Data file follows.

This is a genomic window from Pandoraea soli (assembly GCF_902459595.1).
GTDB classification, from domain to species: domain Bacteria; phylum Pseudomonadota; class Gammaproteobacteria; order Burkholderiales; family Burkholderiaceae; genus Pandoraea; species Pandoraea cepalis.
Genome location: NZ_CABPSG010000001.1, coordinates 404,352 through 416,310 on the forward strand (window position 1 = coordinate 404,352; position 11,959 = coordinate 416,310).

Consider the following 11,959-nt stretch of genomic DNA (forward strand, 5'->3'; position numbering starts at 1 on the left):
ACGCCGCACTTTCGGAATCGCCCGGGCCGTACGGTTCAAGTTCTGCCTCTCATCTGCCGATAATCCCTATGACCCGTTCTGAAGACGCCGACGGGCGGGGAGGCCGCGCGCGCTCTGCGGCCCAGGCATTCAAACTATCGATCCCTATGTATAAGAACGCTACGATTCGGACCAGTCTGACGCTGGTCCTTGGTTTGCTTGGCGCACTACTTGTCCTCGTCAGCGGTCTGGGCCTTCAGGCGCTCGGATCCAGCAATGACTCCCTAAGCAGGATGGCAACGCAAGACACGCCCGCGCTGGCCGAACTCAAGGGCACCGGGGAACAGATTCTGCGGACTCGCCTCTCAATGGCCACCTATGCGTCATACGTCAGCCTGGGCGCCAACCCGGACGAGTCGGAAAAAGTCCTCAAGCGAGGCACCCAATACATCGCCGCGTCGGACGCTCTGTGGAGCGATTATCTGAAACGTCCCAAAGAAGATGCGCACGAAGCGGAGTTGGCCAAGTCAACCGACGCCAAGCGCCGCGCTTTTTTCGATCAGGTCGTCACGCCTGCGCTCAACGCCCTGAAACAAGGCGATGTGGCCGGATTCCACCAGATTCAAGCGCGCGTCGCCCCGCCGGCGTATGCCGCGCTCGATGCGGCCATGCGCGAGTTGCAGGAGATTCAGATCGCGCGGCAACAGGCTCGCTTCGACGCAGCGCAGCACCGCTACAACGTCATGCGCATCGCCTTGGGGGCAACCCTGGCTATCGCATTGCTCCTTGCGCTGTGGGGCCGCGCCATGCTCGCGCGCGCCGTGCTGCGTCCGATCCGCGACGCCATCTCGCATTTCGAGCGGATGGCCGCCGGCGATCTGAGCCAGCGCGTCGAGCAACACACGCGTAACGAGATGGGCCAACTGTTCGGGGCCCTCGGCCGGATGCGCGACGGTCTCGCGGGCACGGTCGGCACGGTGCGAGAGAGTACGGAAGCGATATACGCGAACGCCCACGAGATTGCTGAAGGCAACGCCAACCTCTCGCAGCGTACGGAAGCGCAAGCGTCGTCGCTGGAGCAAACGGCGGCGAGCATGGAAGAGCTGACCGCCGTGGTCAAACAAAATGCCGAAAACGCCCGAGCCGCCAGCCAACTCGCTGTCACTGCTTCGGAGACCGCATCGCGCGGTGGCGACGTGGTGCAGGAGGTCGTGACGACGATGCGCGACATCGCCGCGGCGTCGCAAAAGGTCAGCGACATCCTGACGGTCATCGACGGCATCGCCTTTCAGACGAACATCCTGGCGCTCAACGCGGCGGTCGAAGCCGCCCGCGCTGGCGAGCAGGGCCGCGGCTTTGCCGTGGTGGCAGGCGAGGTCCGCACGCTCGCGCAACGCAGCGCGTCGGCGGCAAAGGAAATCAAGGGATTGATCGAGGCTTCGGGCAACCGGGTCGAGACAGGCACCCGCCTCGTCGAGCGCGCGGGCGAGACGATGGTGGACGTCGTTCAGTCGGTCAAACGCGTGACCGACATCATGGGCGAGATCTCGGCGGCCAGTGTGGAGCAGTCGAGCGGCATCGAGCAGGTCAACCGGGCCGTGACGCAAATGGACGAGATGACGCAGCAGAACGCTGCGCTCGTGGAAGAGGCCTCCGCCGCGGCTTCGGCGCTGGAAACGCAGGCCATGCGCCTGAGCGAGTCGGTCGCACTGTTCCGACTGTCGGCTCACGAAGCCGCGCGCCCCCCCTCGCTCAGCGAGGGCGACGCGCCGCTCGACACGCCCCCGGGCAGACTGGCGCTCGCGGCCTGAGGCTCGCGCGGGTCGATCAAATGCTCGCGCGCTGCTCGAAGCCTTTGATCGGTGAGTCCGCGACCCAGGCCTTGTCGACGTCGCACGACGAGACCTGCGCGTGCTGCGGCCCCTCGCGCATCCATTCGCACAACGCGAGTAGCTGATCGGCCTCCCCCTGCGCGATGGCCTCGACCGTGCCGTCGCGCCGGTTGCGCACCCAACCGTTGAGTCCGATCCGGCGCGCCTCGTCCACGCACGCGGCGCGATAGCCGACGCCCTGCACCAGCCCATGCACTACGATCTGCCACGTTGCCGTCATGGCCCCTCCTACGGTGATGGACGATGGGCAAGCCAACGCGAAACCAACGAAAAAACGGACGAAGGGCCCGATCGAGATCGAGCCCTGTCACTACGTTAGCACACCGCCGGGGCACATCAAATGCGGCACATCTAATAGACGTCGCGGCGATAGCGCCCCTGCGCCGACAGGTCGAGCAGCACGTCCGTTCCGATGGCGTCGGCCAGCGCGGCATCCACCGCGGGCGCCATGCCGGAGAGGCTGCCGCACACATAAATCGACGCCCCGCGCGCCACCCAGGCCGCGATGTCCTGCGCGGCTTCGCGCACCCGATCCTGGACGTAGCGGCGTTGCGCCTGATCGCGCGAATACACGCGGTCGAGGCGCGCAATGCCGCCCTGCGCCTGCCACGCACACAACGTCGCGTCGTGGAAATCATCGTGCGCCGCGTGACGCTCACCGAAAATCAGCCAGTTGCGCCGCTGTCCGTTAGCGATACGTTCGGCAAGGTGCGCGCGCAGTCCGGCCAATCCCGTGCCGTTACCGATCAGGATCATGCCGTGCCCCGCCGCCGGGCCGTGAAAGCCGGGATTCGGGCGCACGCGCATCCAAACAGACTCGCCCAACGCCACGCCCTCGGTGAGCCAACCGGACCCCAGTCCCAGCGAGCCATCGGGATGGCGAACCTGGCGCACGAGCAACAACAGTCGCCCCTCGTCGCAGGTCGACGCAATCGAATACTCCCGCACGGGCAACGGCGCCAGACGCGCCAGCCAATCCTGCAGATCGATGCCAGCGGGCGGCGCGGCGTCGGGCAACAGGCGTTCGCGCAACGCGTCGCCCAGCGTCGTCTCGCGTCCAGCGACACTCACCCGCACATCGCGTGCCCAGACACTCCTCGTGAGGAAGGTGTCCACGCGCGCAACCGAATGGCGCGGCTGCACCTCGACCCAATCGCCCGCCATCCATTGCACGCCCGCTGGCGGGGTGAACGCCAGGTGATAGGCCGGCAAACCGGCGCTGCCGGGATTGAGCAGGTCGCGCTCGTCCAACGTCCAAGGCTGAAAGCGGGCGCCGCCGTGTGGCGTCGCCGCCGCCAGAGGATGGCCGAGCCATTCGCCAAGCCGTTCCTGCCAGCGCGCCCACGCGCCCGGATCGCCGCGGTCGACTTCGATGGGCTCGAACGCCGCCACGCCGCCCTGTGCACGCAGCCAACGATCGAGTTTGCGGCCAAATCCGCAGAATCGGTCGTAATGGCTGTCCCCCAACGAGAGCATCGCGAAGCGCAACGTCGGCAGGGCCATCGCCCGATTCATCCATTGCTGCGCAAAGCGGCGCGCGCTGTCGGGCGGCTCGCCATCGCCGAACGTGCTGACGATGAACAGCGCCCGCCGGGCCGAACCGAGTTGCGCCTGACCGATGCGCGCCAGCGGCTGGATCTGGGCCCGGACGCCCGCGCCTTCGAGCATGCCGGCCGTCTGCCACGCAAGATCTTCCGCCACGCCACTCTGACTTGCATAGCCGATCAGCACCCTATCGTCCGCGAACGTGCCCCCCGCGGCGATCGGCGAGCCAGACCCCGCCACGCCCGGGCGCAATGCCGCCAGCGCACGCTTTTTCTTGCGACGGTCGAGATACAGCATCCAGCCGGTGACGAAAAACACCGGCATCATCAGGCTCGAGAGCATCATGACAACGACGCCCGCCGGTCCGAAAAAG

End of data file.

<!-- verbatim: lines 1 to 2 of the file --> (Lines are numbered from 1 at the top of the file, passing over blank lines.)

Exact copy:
This is a genomic window from Pandoraea soli (assembly GCF_902459595.1).
GTDB classification, from domain to species: domain Bacteria; phylum Pseudomonadota; class Gammaproteobacteria; order Burkholderiales; family Burkholderiaceae; genus Pandoraea; species Pandoraea cepalis.